Nonprofits want to tell their stories and support their causes. To do this successfully, nonprofits must, among many other things, take care of their reputation. Reputation is building familiarity, establishing trust and fortifying confidence within your nonprofit and within the communities you serve and from whom you receive support. Conversely, nonprofits are sometimes tasked with protecting their valuable reputations during a crisis or addressing a challenging issue or political climate affecting their cause.
However, many nonprofits are unsure about their reputation (i.e., what others are saying, or not saying, about the nonprofit) or don’t have the capacity to fully manage a reputation campaign. Yet, with some small steps, enhancing, protecting and defending your nonprofit’s reputation can help to raise funds, increase volunteerism, raise the profile of your mission and organization, promote your cause, and share stories to illustrate your challenges and/or successes.
Below, ReputationUs – a communications and reputation management firm, as well as an NAO Verified Business Affiliate member – offers the following actions nonprofits can take now to enhance, protect, and defend their valuable reputations, thereby building and keeping trust within their communities.
Reputation Action 1: Know and Listen to Your Target Audience
- Your nonprofit’s reputation precedes you. Do you know what is being said and by whom? You can proactively and cost effectively audit your reputation by actively listening via focus groups, surveys, social discussions and other similar methods to your target audience (donors, funders, community partners, other nonprofits, etc.) and get clarity on where you stand. Assess these findings and determine if there are common connections/disconnections between your mission and your nonprofit’s reputation for fulfilling that mission well.
Reputation Action 2: Create a Reputation Building Plan
- This strategic and tactical communications plan may include timely and meaningful campaigns such as posting regularly on your nonprofit’s social media channels about recent achievements, above-and-beyond volunteer work and memorable testimonials from folks positively impacted by your nonprofit. Developing a unique, signature event every year can also go a long way to create positive fanfare and underscore the cause of your nonprofit. If planned and performed well, the return on investment of time and resources it takes to put on such an event is worth every penny to your nonprofit. Make sure to send thank-you notes to volunteers, donors, event spaces. High-touch personal efforts are not only valued and professional but also appreciated.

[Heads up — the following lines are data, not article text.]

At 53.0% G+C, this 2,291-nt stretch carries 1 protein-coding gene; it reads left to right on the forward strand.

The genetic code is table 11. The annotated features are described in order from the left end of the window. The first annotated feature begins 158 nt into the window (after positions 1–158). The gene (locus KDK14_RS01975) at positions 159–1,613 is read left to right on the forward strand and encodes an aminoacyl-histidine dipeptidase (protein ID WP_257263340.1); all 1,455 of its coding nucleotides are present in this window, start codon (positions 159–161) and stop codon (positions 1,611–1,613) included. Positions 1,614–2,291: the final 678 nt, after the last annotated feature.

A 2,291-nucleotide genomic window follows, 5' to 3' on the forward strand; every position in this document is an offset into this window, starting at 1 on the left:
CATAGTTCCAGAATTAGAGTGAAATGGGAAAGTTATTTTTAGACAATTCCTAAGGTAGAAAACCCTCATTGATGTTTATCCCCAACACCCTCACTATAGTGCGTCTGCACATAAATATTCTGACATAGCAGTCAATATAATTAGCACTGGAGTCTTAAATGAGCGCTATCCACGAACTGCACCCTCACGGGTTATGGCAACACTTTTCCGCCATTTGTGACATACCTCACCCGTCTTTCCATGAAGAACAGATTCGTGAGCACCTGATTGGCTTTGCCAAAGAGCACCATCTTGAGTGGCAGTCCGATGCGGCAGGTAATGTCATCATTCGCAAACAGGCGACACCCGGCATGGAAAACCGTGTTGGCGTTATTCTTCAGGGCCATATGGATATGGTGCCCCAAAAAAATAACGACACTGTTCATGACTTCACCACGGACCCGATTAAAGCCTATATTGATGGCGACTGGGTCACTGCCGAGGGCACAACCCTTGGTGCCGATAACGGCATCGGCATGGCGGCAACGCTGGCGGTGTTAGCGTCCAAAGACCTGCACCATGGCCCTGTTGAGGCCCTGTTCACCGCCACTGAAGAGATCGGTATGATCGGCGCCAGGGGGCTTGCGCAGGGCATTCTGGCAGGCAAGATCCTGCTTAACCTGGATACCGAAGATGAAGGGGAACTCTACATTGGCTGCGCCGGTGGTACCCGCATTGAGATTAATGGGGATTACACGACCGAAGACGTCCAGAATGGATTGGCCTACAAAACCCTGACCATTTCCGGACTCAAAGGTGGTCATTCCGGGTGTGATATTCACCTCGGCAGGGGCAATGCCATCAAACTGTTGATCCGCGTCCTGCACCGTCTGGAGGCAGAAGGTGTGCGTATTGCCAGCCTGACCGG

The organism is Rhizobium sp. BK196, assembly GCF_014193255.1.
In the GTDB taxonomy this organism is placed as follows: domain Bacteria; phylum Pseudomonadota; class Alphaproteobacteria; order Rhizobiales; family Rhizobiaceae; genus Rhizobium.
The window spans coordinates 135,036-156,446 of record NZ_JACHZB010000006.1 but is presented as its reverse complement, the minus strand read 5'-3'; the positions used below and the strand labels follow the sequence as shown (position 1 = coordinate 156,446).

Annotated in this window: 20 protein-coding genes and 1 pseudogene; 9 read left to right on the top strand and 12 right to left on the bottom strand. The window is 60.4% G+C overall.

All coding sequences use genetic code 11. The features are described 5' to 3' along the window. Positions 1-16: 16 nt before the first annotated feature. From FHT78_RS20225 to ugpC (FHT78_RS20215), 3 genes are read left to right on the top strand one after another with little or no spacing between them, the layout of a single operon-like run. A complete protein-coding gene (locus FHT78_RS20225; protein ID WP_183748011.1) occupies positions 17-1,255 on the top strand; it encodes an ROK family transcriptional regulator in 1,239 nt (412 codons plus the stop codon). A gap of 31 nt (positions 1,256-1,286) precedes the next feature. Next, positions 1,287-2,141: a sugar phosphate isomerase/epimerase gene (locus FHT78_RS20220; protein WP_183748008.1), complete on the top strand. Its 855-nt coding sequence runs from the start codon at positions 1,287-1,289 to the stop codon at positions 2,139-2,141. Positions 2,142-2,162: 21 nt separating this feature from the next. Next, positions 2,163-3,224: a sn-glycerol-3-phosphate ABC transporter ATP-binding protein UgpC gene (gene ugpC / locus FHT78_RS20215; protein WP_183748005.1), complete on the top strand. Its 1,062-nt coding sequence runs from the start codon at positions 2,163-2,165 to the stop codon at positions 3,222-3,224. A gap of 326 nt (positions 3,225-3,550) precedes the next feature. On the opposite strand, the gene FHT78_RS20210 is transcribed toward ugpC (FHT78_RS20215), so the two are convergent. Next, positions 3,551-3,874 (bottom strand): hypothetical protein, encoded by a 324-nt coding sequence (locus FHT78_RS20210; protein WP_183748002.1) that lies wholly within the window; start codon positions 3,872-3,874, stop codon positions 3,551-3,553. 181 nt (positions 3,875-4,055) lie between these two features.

Reputation Action 3: Get the Entire Nonprofit Involved With Reputation Enhancement
- Your nonprofit’s entire team (e.g., board, executives, staff, volunteers, advocates) should all be educated and aligned about your reputation goals. Share the findings of the audit, provide details of the communications plan, outline each person’s specific role in executing the plan, and conduct an organization-wide message unity training session to ensure everyone is “singing from the same song page.”
Reputation Action 4: Be Proud and Loud About Your Reputation
- Be proactive telling your nonprofit’s story, clarify misperceptions, and be clear on what you’re asking your target audience to do. Seek the most appropriate communication channels (e.g., speaking, advocacy, media, social media) to tell your nonprofit’s story and constantly strengthen your reputation by releasing ongoing news, content and/or actions your target audience can take to reinforce your mission.
Reputation Action 5: Prepare for Crises
- Nonprofits, just like any business, typically can’t predict a crisis; and when a crisis hits, reputations are often damaged. The good news is preparing for most crises is achievable. Preparation involves having an established communications plan (see Action 2) for such situations. Also, creating an internal task force comprised of multiple department leads and conducting realistic crisis scenario drills can help mitigate damage to the nonprofit’s operations and reputation if and when a crisis arises.
In today’s increasingly uncertain and rapidly changing environment, reputation management will continue to evolve and become increasingly important for organizations to consider. The difference now is you’ll be in a better position to listen, understand and respond to issues involving your nonprofit’s reputation.